When Martin Luther King delivered sermons that he’d heard from other people, he was doing what all preachers do, and what is expected of them; an academic thesis is expected to be original; a sermon is not. Ditto for a story; storytelling is an ancient art, and many of the stories told are just as ancient. When you tell a story or sing a song you are not claiming that it’s your own work, and nobody understands you to be so claiming, unless you actually say it is. When you propose a cost-saving idea to your boss, she doesn’t care whether you thought of it yourself; all that matters is whether it’s a good one.

    So his warning against paraphrasing, or “stealing” his idea, falls very flat. Nobody who is not submitting it as original work for credit ought to have any compunction about repeating the ideas contained in his manual; just don’t use his actual words, at least until he’s been dead for 70 years. And that’s not a threat!

    Milhouse (15b6fd)

  25. “Originality is not a value in most areas.”

    Milhouse – Honesty is a value in most areas of life and adopting the ideas, writings, or thoughts of another as one’s own without acknowledgement can lead to significant embarrassment and negative consequences.

    daleyrocks (bf33e9)

  26. Milhouse – Honesty is a value in most areas of life and adopting the ideas, writings, or thoughts of another as one’s own without acknowledgement can lead to significant embarrassment and negative consequences.

    There is nothing dishonest about adopting someone else’s ideas, writings, or thoughts. It is dishonest to pretend they are ones own original thoughts, but in most contexts in life there is no such implication; nobody assumes that what one says or publishes is necessarily original, so there’s no passing-off. Only in academia and a few other very narrow niches is there an expectation of originality, so that failing to acknowledge someone else’s original work amounts to dishonestly claiming it for oneself.

    Milhouse (15b6fd)

  27. Daleyrocks, when you hear a sermon do you expect it to be the preacher’s own ideas? Are you disappointed if you recognise it or substantial parts of it as something you’ve heard or read before? How about when a comedian tells a joke you’ve heard a hundred times before — is he guilty of plagiarism? Of course the answer in both cases is no, because in neither case is there an expectation of originality.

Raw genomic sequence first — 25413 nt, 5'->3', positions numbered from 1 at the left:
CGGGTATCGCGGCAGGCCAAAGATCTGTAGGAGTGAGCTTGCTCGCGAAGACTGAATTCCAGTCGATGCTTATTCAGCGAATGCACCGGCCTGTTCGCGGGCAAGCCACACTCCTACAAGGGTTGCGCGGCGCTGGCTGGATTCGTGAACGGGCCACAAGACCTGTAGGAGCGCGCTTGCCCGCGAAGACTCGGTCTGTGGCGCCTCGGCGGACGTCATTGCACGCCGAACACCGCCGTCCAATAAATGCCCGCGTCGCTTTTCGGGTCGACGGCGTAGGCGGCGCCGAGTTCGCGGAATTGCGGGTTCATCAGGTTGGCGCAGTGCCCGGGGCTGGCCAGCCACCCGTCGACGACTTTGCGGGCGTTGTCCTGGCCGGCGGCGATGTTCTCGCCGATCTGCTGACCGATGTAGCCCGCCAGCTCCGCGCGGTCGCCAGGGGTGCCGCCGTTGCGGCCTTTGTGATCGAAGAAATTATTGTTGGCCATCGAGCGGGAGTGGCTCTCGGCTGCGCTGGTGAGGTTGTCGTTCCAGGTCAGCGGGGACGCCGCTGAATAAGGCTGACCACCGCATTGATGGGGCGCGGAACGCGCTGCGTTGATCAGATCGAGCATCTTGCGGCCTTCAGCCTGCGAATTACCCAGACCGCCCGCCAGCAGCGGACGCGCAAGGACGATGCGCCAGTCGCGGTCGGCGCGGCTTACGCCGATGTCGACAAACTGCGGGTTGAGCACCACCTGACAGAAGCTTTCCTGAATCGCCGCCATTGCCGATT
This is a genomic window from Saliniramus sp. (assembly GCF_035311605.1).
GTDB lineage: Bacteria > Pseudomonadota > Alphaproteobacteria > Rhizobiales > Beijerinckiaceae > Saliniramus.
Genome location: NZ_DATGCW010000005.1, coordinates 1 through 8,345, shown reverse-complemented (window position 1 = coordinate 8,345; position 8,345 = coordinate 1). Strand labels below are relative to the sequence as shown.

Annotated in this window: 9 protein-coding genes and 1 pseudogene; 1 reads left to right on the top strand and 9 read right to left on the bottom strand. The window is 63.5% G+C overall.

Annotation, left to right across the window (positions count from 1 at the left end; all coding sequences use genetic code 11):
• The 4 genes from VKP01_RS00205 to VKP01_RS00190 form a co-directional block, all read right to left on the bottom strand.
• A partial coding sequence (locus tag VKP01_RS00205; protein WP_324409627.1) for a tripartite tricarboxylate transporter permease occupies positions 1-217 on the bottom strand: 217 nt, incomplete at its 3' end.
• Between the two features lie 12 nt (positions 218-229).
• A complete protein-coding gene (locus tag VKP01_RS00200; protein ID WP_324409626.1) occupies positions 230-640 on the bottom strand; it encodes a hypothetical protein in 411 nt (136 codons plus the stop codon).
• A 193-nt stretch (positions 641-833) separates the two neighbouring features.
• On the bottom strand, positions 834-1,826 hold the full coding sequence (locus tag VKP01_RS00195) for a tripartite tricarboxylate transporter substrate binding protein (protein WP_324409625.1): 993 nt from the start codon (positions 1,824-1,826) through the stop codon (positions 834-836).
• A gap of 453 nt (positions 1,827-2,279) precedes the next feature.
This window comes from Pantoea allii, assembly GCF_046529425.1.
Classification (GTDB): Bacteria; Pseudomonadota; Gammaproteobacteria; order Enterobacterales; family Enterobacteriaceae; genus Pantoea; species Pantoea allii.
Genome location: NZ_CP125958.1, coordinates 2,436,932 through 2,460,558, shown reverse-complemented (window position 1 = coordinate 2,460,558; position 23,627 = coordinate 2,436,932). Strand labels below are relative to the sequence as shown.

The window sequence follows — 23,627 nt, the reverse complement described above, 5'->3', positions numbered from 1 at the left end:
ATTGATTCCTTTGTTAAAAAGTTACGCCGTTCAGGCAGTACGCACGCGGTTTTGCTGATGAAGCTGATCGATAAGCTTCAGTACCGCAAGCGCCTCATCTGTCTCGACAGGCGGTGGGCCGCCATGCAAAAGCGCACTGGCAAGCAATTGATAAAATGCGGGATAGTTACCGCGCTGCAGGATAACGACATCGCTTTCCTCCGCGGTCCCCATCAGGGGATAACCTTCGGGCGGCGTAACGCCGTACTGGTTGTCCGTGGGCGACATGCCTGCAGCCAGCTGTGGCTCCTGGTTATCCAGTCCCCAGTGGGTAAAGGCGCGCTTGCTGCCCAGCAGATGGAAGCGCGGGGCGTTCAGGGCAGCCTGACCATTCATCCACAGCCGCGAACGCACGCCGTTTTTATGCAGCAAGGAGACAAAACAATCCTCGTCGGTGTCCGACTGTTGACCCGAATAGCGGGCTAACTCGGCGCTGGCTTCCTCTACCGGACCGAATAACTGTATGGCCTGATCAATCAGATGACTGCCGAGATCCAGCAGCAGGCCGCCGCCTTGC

Milhouse (15b6fd)

  28. I thought the consortium had copied his text word-for-word and not credited it despite claim of copyright.

    SarahW (b0e533)

  29. “Daleyrocks, when you hear a sermon do you expect it to be the preacher’s own ideas?”

    Milhouse – What kind of a question is that? The first paragraph of your comment #24 addressed plagiarism. You should refamiliarize yourself with its definition.

    “It is dishonest to pretend they are ones own original thoughts”

    Yes, this is exactly what I said, why are you disagreeing?

    “Only in academia and a few other very narrow niches is there an expectation of originality, so that failing to acknowledge someone else’s original work amounts to dishonestly claiming it for oneself.”

    You must live in a bubble, because it is a lot broader than academia and a few niches.

    daleyrocks (bf33e9)

  30. Oh yeah? Where else is originality expected? Where else is plagiarism frowned on?

    SarahW, yes, they did copy his text, but that’s not the point. His claim was a lot broader than copyright violation, he also demanded that nobody copy his ideas, and that since this would be punished in academia it should also be punished in the private sector, and that is bunk. In the private sector, copying someone else’s idea is called smart.

    Milhouse (28f910)

  31. I didn’t realize he’d done more than try to get credit for the stolen text lifted from his page.

    SarahW (b0e533)

  32. Boss to Milhouse – Milhouse, did you come up with that dumb idea all by yourself or did you have help?

    Milhouse to Boss – I just copied that idea from what our competitor XYZ is doing.